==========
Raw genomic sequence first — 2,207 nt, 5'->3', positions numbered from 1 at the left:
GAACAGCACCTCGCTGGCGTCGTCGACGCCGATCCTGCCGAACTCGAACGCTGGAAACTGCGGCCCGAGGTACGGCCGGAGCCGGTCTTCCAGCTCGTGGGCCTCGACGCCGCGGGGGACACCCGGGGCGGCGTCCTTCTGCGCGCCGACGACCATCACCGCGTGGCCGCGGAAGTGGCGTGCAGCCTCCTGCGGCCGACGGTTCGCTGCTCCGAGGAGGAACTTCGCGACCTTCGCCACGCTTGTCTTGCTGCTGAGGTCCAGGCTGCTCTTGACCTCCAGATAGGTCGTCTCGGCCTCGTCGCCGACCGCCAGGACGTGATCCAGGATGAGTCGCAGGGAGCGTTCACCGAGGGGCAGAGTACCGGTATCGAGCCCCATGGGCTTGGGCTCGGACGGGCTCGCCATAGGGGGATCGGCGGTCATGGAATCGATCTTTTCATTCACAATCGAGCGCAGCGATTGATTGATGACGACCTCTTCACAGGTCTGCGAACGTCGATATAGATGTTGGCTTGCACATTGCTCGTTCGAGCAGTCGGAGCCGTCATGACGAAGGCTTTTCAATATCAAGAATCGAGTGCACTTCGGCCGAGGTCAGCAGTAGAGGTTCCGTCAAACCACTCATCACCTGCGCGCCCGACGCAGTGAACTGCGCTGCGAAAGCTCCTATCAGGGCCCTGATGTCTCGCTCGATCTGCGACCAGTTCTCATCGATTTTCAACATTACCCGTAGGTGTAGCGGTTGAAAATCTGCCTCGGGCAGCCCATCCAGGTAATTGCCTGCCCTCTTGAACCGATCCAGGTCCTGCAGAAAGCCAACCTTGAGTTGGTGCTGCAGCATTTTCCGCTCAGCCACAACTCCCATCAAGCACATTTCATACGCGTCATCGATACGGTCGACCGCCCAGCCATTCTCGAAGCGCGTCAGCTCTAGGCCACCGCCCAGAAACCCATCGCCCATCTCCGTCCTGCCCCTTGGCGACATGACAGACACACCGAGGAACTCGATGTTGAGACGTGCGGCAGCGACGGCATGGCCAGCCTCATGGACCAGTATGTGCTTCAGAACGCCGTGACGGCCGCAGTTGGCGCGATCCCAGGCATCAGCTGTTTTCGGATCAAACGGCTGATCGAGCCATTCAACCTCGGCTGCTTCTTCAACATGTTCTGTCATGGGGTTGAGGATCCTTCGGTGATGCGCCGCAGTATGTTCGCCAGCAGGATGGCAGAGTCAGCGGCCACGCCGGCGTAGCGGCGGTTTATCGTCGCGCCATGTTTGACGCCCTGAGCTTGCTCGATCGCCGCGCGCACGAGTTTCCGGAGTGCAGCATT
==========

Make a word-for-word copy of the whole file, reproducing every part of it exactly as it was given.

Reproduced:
Raw genomic sequence first — 2,207 nt, 5'->3', positions numbered from 1 at the left:
GAACAGCACCTCGCTGGCGTCGTCGACGCCGATCCTGCCGAACTCGAACGCTGGAAACTGCGGCCCGAGGTACGGCCGGAGCCGGTCTTCCAGCTCGTGGGCCTCGACGCCGCGGGGGACACCCGGGGCGGCGTCCTTCTGCGCGCCGACGACCATCACCGCGTGGCCGCGGAAGTGGCGTGCAGCCTCCTGCGGCCGACGGTTCGCTGCTCCGAGGAGGAACTTCGCGACCTTCGCCACGCTTGTCTTGCTGCTGAGGTCCAGGCTGCTCTTGACCTCCAGATAGGTCGTCTCGGCCTCGTCGCCGACCGCCAGGACGTGATCCAGGATGAGTCGCAGGGAGCGTTCACCGAGGGGCAGAGTACCGGTATCGAGCCCCATGGGCTTGGGCTCGGACGGGCTCGCCATAGGGGGATCGGCGGTCATGGAATCGATCTTTTCATTCACAATCGAGCGCAGCGATTGATTGATGACGACCTCTTCACAGGTCTGCGAACGTCGATATAGATGTTGGCTTGCACATTGCTCGTTCGAGCAGTCGGAGCCGTCATGACGAAGGCTTTTCAATATCAAGAATCGAGTGCACTTCGGCCGAGGTCAGCAGTAGAGGTTCCGTCAAACCACTCATCACCTGCGCGCCCGACGCAGTGAACTGCGCTGCGAAAGCTCCTATCAGGGCCCTGATGTCTCGCTCGATCTGCGACCAGTTCTCATCGATTTTCAACATTACCCGTAGGTGTAGCGGTTGAAAATCTGCCTCGGGCAGCCCATCCAGGTAATTGCCTGCCCTCTTGAACCGATCCAGGTCCTGCAGAAAGCCAACCTTGAGTTGGTGCTGCAGCATTTTCCGCTCAGCCACAACTCCCATCAAGCACATTTCATACGCGTCATCGATACGGTCGACCGCCCAGCCATTCTCGAAGCGCGTCAGCTCTAGGCCACCGCCCAGAAACCCATCGCCCATCTCCGTCCTGCCCCTTGGCGACATGACAGACACACCGAGGAACTCGATGTTGAGACGTGCGGCAGCGACGGCATGGCCAGCCTCATGGACCAGTATGTGCTTCAGAACGCCGTGACGGCCGCAGTTGGCGCGATCCCAGGCATCAGCTGTTTTCGGATCAAACGGCTGATCGAGCCATTCAACCTCGGCTGCTTCTTCAACATGTTCTGTCATGGGGTTGAGGATCCTTCGGTGATGCGCCGCAGTATGTTCGCCAGCAGGATGGCAGAGTCAGCGGCCACGCCGGCGTAGCGGCGGTTTATCGTCGCGCCATGTTTGACGCCCTGAGCTTGCTCGATCGCCGCGCGCACGAGTTTCCGGAGTGCAGCATT